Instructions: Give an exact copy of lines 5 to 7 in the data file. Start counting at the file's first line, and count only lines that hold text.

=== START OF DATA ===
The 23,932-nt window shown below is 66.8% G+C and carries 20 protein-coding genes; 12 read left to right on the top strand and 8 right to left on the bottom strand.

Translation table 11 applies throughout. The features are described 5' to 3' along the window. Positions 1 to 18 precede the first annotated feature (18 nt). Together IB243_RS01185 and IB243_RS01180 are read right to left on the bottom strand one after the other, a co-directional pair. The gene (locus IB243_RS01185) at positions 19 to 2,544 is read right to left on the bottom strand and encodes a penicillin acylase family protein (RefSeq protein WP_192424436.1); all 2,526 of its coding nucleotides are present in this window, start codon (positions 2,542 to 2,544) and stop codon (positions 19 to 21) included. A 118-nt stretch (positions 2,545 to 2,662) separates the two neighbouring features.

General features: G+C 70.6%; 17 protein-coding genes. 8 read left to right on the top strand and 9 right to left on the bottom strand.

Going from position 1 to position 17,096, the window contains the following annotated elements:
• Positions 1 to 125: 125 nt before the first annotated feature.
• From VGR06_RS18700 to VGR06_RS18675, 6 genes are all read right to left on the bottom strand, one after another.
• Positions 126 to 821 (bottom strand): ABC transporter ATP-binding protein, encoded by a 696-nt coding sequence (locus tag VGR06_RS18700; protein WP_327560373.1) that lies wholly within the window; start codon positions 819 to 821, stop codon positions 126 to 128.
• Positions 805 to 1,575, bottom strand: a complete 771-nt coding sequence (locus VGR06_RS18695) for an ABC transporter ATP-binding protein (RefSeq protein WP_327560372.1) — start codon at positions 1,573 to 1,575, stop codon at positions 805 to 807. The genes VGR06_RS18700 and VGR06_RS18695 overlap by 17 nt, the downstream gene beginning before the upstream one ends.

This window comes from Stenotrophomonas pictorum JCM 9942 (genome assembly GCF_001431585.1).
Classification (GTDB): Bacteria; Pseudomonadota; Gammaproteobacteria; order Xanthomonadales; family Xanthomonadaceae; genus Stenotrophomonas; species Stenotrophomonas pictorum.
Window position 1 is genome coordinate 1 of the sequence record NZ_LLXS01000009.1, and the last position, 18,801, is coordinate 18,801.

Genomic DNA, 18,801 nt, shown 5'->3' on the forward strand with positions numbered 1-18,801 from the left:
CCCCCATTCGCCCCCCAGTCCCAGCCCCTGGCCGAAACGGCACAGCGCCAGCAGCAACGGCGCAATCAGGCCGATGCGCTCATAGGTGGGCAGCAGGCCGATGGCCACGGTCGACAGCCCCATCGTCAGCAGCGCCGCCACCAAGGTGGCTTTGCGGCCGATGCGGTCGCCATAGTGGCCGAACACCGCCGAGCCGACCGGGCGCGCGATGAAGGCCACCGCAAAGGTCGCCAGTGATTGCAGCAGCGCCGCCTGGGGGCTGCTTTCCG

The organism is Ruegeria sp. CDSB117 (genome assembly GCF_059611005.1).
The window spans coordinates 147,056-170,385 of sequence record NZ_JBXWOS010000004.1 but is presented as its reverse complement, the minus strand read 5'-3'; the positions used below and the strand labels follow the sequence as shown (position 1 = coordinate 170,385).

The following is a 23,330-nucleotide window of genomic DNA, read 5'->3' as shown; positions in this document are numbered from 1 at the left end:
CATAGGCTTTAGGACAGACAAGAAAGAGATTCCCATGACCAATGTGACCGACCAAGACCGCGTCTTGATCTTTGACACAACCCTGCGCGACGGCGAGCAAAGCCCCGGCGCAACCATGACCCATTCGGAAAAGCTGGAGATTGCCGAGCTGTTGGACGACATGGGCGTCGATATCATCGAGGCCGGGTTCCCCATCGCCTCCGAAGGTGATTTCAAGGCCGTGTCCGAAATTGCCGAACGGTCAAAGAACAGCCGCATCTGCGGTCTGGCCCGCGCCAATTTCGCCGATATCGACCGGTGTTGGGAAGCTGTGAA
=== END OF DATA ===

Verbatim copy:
• Positions 1 to 125: 125 nt before the first annotated feature.
• From VGR06_RS18700 to VGR06_RS18675, 6 genes are all read right to left on the bottom strand, one after another.
• Positions 126 to 821 (bottom strand): ABC transporter ATP-binding protein, encoded by a 696-nt coding sequence (locus tag VGR06_RS18700; protein WP_327560373.1) that lies wholly within the window; start codon positions 819 to 821, stop codon positions 126 to 128.